SS3.21 Deconstructing Rivers: The Ecological, Geomorphic, and Social Consequences of Dam Removal
Date: Thursday, June 13, 2002
Time: 12:00:00 PM
Location: Colwood
 
HoekstraJM, National Marine Fisheries Service, Northwest Fisheries Science Center, Seattle, USA, Jonathan.Hoekstra@noaa.gov
Ruckelshaus, M, , NMFS Northwest Fisheries Science Center, Seattle, USA, 
Harms, T, , NMFS Northwest Fisheries Science Center, Seattle, USA, 
Piasecke, J, , NMFS Northwest Fisheries Science Center, Seattle, USA, 
Johnson, J, , NMFS Northwest Fisheries Science Center, Seattle, USA, 
 
DAMMED IF WE DO OR DAMMED IF WE DONT? ASSESSING THE RELATIVE IMPACT OF DAMS, HABITAT, HATCHERIES AND HARVEST ON PACIFIC SALMON.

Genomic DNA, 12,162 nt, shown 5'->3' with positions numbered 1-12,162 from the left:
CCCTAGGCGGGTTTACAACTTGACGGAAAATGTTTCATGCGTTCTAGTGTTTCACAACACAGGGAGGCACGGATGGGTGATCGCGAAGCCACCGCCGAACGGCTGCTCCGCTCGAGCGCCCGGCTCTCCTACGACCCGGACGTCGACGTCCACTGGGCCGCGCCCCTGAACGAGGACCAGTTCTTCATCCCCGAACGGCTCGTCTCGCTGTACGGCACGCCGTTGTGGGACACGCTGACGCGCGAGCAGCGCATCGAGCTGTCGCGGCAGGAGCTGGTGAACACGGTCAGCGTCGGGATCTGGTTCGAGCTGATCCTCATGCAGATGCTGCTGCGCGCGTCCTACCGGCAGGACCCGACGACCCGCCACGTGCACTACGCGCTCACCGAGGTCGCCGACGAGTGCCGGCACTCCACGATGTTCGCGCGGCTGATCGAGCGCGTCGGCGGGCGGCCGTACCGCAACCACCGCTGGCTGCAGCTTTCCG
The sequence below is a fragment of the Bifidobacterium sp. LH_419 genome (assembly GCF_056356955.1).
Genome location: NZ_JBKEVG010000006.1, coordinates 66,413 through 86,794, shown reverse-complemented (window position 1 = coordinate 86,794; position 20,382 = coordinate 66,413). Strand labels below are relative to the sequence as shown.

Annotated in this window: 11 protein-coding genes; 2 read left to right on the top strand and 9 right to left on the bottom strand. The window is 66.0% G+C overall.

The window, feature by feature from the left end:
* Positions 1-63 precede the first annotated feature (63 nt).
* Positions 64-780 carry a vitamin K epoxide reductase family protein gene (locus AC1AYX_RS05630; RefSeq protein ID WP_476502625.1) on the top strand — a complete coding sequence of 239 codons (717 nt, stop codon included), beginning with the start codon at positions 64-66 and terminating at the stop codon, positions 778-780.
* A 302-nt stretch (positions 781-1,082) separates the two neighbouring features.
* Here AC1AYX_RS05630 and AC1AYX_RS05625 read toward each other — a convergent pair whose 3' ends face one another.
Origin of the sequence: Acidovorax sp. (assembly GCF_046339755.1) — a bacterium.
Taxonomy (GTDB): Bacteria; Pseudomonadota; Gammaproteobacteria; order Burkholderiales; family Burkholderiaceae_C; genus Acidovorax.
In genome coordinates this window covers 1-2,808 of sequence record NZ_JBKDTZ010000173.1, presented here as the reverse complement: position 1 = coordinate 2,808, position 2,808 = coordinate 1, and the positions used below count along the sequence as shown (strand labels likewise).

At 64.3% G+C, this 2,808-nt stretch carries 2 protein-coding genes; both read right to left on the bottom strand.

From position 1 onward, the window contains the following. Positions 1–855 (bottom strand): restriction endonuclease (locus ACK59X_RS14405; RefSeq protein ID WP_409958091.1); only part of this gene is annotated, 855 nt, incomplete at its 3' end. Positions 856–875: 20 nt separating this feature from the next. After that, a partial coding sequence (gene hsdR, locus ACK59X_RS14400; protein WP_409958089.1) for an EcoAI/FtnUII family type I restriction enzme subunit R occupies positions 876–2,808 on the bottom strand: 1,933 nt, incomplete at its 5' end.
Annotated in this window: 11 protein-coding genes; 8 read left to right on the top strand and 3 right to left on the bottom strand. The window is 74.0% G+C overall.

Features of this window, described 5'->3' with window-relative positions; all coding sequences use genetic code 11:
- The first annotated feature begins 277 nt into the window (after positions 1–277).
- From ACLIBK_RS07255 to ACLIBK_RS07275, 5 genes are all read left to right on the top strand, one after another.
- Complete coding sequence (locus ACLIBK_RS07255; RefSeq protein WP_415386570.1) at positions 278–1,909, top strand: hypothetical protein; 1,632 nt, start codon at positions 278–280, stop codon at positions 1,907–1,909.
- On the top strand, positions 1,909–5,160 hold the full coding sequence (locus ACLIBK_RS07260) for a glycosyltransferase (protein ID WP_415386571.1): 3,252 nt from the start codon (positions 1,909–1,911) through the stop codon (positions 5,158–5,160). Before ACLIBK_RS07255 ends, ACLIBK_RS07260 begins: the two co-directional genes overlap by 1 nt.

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Among the most contentious debates concerning recovery of endangered Pacific salmon in the Pacific Northwest, USA, is that regarding removal of hydroelectric dams. Proponents of dam removal argue that salmon populations will benefit by restoration of natural river flows and elimination of passage obstructions. Opponents counter that structural and operational modifications have mitigated adverse effects of dams, and that recovery will depend on habitat restoration and reformation of hatchery production and harvest policies. Both arguments are true all four Hs (Hydroelectric dams, Habitat quality, Hatchery production, and Harvest) have contributed to declines of Pacific salmon stocks and must be addressed if we are to recover these populations. However, we are only beginning to understand combinatorial effects of the four Hs, and to quantify their relative impacts. I will present results of a regional-scale multivariate analysis designed to estimate effects of all four Hs on salmon population growth rates (lambda) across the Pacific Northwest. Generalizations drawn from this All-H analysis will provide insights into the likely effectiveness of alternative recovery actions, including dam removal, within the context of other Hs.